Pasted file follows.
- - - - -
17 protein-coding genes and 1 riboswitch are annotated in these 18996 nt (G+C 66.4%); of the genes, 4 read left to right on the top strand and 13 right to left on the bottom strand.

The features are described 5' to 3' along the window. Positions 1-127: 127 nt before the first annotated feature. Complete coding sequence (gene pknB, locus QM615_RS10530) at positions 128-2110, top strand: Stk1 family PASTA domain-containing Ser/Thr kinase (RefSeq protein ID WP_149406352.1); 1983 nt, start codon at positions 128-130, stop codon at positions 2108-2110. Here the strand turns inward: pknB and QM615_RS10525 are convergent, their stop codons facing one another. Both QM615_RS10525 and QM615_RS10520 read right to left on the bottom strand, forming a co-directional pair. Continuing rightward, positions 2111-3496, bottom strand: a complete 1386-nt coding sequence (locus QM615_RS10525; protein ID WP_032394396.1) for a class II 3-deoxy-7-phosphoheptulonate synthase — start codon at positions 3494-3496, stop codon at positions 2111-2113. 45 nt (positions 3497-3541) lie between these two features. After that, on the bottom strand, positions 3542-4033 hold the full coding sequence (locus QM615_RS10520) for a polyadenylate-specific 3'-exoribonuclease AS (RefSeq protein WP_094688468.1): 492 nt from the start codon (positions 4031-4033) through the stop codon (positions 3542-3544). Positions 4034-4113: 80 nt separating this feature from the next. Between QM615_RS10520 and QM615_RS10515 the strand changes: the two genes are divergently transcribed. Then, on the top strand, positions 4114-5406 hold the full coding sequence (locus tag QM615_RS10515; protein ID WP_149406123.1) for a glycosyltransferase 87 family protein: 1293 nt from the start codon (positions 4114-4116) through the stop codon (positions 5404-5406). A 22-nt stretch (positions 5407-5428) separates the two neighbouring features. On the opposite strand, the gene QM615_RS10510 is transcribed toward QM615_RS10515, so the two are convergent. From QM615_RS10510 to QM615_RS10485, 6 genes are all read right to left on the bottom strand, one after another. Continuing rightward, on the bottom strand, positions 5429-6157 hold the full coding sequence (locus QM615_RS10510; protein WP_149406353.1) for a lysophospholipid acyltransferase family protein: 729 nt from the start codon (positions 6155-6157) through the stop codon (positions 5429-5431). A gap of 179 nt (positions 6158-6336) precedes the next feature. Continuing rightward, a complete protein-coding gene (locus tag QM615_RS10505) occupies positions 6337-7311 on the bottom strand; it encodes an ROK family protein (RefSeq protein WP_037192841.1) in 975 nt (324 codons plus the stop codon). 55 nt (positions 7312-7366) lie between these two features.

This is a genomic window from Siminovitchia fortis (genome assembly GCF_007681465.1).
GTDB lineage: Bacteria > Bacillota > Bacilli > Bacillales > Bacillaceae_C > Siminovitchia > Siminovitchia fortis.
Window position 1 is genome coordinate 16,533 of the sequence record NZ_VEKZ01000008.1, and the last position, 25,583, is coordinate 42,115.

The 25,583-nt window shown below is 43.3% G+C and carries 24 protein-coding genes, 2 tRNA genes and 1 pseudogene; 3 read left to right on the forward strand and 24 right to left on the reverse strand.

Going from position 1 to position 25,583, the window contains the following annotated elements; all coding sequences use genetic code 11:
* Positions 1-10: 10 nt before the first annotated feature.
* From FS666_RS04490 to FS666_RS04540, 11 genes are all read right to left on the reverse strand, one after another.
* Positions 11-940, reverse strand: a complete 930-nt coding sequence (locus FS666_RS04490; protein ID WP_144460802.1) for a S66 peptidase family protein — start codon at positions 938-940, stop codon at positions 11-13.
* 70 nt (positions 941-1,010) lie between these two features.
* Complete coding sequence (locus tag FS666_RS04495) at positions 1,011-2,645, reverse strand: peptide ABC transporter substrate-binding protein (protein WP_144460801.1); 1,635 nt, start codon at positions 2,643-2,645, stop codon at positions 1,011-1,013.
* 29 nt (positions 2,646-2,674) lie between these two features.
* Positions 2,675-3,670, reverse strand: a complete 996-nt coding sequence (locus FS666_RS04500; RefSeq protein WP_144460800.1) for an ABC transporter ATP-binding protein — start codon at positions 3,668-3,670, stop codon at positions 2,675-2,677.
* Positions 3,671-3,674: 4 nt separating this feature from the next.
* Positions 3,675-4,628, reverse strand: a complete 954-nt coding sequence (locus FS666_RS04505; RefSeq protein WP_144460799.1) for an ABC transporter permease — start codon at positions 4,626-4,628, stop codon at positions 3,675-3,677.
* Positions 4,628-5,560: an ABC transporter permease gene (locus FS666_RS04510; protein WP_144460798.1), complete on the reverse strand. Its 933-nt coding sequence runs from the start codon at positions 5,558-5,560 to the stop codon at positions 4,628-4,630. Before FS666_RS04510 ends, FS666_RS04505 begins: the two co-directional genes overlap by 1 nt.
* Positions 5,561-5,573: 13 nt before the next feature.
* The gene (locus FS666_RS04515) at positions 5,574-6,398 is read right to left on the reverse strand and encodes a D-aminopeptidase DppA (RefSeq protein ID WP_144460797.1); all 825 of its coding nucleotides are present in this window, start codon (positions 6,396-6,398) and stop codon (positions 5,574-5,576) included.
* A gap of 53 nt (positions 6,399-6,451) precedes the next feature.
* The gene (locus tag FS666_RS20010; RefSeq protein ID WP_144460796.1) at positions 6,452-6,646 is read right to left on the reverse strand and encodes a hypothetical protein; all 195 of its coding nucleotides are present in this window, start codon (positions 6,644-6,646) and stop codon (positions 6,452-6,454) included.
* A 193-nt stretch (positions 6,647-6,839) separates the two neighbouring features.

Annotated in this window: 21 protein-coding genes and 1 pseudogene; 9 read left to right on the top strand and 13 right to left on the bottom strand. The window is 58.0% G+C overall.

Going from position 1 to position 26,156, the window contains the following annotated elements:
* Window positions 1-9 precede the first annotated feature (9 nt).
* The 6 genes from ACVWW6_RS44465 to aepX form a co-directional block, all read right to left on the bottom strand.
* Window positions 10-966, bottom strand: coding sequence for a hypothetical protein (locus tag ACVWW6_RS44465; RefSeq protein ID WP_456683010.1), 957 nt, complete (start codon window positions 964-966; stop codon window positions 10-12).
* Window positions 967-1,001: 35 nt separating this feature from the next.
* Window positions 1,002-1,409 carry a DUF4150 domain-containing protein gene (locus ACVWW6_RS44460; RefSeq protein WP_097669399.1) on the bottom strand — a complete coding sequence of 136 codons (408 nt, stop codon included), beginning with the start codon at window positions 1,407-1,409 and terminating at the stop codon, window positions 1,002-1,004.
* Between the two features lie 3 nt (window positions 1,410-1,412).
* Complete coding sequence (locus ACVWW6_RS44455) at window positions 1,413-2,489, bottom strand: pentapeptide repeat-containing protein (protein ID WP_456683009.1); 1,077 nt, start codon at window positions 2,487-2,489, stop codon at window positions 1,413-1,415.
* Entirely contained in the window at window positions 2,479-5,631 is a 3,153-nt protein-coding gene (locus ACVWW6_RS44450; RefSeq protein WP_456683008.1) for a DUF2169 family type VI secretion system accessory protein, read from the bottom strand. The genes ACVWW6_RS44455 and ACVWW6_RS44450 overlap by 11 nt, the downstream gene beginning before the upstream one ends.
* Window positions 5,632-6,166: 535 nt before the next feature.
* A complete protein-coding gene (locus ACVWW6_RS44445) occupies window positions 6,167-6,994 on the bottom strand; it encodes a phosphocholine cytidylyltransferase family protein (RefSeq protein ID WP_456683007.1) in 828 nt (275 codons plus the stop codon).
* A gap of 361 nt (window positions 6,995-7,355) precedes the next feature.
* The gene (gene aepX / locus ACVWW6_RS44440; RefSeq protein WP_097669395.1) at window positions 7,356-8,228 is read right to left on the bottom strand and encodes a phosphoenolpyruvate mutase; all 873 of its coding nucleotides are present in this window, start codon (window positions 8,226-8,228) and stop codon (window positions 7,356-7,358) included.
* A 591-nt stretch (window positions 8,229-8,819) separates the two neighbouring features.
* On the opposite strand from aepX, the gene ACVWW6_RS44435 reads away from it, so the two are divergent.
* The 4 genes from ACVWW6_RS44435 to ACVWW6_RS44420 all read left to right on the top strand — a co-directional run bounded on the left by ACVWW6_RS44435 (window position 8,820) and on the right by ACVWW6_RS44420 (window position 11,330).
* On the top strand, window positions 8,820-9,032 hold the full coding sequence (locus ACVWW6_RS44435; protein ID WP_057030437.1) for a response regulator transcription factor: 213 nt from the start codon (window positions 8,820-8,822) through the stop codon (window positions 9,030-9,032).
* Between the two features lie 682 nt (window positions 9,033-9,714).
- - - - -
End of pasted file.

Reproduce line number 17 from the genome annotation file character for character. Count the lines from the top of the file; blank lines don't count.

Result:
* Positions 4,628-5,560: an ABC transporter permease gene (locus FS666_RS04510; protein WP_144460798.1), complete on the reverse strand. Its 933-nt coding sequence runs from the start codon at positions 5,558-5,560 to the stop codon at positions 4,628-4,630. Before FS666_RS04510 ends, FS666_RS04505 begins: the two co-directional genes overlap by 1 nt.